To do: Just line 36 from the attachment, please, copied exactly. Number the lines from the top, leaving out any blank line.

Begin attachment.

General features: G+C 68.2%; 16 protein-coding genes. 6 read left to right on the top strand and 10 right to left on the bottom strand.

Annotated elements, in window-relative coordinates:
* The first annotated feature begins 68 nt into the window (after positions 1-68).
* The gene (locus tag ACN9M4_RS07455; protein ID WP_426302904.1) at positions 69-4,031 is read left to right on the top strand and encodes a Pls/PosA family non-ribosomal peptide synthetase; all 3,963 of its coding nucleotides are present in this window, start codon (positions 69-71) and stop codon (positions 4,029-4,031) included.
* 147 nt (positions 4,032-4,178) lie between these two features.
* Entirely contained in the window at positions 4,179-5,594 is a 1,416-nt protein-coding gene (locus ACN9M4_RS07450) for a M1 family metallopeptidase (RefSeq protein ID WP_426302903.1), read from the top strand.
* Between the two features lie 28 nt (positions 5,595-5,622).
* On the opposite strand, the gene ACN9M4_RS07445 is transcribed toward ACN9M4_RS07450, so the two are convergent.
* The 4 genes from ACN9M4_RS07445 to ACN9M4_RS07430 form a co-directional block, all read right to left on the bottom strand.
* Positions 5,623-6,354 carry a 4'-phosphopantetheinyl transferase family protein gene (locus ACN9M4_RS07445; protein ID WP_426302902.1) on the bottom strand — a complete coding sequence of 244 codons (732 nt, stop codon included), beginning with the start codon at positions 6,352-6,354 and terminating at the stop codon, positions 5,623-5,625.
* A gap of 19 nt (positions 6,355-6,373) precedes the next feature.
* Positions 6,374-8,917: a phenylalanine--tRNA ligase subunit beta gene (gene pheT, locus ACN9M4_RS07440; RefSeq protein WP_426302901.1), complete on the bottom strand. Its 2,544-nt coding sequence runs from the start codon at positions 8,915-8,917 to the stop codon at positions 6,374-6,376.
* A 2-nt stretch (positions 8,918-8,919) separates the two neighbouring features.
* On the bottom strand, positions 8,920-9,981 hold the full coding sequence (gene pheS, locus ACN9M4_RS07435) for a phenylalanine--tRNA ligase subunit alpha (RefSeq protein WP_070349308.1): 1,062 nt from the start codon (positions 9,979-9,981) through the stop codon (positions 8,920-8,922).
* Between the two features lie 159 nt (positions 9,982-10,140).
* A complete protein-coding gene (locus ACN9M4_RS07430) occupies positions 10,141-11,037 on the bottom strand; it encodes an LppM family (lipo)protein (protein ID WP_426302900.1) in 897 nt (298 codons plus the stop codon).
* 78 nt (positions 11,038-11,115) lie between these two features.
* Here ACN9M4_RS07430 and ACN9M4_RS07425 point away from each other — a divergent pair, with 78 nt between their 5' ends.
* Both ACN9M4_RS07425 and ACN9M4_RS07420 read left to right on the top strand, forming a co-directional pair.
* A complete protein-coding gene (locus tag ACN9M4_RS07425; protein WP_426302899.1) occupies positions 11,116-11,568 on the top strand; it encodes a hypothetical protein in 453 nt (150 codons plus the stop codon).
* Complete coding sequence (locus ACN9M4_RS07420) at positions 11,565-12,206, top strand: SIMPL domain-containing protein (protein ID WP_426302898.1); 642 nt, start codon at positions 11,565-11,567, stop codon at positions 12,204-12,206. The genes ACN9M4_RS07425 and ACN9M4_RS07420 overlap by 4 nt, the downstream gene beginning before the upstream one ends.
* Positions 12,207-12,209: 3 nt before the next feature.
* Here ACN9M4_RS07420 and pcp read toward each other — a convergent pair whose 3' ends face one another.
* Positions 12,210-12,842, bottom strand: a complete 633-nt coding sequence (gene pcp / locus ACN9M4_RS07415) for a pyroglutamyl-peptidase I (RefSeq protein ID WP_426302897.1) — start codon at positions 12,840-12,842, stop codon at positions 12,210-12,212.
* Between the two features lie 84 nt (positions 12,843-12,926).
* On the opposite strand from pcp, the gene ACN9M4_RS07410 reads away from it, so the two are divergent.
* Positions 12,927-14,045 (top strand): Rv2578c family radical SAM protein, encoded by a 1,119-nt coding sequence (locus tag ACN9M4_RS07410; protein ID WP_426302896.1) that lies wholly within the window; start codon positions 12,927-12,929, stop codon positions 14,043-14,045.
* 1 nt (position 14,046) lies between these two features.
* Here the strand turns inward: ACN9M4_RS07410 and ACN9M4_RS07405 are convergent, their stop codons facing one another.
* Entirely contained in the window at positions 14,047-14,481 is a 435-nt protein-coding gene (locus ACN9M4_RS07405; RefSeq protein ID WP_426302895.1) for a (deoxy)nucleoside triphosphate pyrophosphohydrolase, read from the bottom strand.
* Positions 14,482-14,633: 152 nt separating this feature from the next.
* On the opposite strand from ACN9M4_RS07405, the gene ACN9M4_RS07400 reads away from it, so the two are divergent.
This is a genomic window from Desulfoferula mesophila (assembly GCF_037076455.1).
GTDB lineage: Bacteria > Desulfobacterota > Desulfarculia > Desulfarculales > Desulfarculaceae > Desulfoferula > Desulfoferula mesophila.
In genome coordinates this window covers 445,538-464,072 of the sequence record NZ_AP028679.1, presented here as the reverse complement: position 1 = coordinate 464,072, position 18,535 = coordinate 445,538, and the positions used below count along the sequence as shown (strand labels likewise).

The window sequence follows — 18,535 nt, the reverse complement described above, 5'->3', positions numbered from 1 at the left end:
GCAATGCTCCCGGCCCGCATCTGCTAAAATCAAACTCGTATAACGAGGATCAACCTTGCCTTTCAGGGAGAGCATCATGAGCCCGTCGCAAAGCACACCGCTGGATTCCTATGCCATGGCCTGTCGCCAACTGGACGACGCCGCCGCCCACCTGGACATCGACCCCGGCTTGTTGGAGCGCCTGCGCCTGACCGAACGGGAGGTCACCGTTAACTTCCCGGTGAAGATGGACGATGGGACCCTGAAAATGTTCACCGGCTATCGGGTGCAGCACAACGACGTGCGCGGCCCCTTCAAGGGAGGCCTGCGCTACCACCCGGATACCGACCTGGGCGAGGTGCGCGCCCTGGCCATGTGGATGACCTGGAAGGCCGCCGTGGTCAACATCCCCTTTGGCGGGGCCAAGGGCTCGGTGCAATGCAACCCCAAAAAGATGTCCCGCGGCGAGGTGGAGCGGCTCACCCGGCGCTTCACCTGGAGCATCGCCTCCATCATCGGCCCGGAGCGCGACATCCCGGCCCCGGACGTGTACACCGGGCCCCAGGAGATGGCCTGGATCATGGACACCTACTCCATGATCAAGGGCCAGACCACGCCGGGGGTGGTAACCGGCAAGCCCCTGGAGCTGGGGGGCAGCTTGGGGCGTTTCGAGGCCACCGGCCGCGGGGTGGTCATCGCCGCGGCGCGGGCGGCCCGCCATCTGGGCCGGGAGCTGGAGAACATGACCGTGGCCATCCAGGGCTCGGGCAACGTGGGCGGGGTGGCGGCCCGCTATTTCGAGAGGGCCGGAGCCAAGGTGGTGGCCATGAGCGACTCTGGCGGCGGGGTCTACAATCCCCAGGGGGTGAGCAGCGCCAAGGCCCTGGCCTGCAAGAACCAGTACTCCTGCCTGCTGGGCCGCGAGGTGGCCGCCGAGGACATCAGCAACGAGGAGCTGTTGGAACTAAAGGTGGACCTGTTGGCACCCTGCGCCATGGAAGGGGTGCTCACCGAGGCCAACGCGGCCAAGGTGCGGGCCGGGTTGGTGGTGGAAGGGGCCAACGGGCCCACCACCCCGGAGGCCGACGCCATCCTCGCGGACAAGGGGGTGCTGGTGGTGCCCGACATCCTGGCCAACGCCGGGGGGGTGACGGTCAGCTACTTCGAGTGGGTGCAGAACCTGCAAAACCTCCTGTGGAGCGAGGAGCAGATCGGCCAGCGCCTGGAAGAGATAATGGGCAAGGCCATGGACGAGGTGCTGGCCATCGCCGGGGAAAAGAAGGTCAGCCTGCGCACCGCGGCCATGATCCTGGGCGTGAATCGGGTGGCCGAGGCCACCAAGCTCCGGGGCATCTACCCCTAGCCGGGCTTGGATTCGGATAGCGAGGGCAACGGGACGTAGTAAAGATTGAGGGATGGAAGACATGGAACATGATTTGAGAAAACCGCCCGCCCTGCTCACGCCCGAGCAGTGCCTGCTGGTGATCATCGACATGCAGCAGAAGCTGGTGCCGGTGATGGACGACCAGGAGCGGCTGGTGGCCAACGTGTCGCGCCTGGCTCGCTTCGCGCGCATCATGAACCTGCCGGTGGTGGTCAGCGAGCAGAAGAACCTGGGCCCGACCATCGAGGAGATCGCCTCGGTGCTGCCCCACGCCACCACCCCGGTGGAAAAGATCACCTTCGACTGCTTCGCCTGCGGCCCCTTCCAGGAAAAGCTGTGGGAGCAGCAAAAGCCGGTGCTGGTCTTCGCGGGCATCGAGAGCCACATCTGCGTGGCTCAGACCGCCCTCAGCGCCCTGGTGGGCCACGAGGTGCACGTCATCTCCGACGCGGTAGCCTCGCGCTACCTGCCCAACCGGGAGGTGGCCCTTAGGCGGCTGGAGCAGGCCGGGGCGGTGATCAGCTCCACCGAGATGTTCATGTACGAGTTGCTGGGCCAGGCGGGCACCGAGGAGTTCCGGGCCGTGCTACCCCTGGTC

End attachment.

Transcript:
The window sequence follows — 18,535 nt, the reverse complement described above, 5'->3', positions numbered from 1 at the left end: